Continuing Education Activity
Red blood cells contain hemoglobin; hemoglobin is the major carrier of oxygen throughout the human body. When hemoglobin levels decrease, anemia results, and patients may exhibit signs and symptoms of decreased oxygen delivery to tissues (also known as oxygen debt). The signs and symptoms of oxygen debt may include tachycardia, dyspnea, fatigue, chest pain, and altered mental status. Laboratory findings may include metabolic acidosis, hyperlactatemia, and elevated cardiac enzymes. Transfusion of packed red blood cells is administered to anemic patients who are symptomatic, to relieve the signs and symptoms of oxygen debt. However, some patients are unable to receive blood transfusions due to religious beliefs or for medical reasons In these patient populations, hyperbaric oxygen therapy can be administered to increase oxygen delivery to tissues and relieve the signs and symptoms of oxygen debt. This activity highlights the interprofessional team's role in managing patients with anemia who refuse blood transfusions.
- Review reasons why some patients cannot accept blood transfusions.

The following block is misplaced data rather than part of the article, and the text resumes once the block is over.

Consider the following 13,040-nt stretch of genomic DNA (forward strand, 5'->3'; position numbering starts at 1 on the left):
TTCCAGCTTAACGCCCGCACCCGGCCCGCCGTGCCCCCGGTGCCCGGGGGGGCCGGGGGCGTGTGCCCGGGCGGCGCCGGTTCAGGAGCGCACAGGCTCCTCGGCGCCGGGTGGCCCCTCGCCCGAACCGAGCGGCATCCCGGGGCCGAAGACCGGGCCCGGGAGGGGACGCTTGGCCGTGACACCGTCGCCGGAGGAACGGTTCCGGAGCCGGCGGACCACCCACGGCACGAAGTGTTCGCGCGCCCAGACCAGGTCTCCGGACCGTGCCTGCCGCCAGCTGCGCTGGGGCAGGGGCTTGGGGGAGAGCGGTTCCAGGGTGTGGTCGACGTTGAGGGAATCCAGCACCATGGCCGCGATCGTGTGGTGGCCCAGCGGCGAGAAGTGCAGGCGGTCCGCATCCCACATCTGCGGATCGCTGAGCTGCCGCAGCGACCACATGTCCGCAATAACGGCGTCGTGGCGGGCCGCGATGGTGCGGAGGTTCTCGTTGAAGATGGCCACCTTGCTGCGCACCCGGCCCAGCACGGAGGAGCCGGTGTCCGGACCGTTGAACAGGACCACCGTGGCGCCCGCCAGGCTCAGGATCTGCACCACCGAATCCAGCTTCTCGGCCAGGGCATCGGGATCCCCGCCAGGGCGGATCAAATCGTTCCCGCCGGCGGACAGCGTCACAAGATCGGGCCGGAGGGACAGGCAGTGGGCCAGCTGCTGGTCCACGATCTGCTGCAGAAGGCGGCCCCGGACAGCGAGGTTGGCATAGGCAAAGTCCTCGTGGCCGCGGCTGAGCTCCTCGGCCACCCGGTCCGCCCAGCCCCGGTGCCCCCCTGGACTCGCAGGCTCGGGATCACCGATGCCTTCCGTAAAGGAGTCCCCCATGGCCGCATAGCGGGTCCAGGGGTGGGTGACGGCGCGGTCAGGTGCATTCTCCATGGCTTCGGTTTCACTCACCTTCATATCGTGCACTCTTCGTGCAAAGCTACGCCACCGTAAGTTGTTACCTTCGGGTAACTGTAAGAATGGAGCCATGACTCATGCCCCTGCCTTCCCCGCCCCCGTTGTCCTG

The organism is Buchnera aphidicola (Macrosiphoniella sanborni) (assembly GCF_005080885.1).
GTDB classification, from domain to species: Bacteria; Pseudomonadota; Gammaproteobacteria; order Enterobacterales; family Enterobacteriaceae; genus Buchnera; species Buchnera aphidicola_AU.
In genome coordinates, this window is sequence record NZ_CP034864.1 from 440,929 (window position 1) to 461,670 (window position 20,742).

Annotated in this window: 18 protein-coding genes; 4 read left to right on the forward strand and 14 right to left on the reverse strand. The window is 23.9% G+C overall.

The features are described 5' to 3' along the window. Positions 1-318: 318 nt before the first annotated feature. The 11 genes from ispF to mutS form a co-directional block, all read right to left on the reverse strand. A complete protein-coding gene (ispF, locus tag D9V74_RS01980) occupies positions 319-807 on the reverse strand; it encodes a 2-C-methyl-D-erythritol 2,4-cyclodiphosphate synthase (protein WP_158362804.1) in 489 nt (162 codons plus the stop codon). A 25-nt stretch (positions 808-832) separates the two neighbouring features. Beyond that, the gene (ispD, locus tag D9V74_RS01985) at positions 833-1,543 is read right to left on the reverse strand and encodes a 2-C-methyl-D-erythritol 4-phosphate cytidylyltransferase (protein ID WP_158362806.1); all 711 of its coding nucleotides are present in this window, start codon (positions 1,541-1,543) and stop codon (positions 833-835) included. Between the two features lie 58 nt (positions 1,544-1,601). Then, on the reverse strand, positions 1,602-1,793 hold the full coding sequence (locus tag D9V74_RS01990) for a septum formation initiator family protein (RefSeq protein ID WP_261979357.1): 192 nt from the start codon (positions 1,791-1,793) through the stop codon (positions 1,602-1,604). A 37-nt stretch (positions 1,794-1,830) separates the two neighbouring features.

- Summarize the use of hyperbaric oxygen therapy for anemic patients.
- Describe the adverse effects of hyperbaric oxygen treatments.
- Explain modalities to improve care coordination among interprofessional team members to improve outcomes for patients affected by anemia.
Red blood cells contain hemoglobin, the primary carrier of oxygen throughout the human body. When hemoglobin levels decrease, anemia results and patients may exhibit signs and symptoms of reduced oxygen delivery to tissues (also known as oxygen debt). The signs and symptoms of oxygen debt may include tachycardia, dyspnea, fatigue, chest pain, and altered mental status. Laboratory findings may include metabolic acidosis, hyperlactatemia, and elevated cardiac enzymes. Transfusion of packed red blood cells is administered to anemic patients who are symptomatic to relieve the signs and symptoms of oxygen debt. However, some patients cannot receive blood transfusions due to religious beliefs or medical reasons such as massive autoimmune hemolysis. In these patient populations, hyperbaric oxygen therapy can increase oxygen delivery to tissues and relieve the signs and symptoms of oxygen debt.
According to the Jehovah’s Witnesses religion, portions of the Bible (including Genesis, Leviticus, and Acts) state that its followers must abstain from receiving blood. Jehovah’s Witnesses will not accept blood transfusions, and this religious belief has been upheld in the American legal system.
Other patients are unable to accept blood products due to medical reasons. Examples include patients with hemolysis and antibody formation due to transfusion reactions or those with crossmatch incompatibility.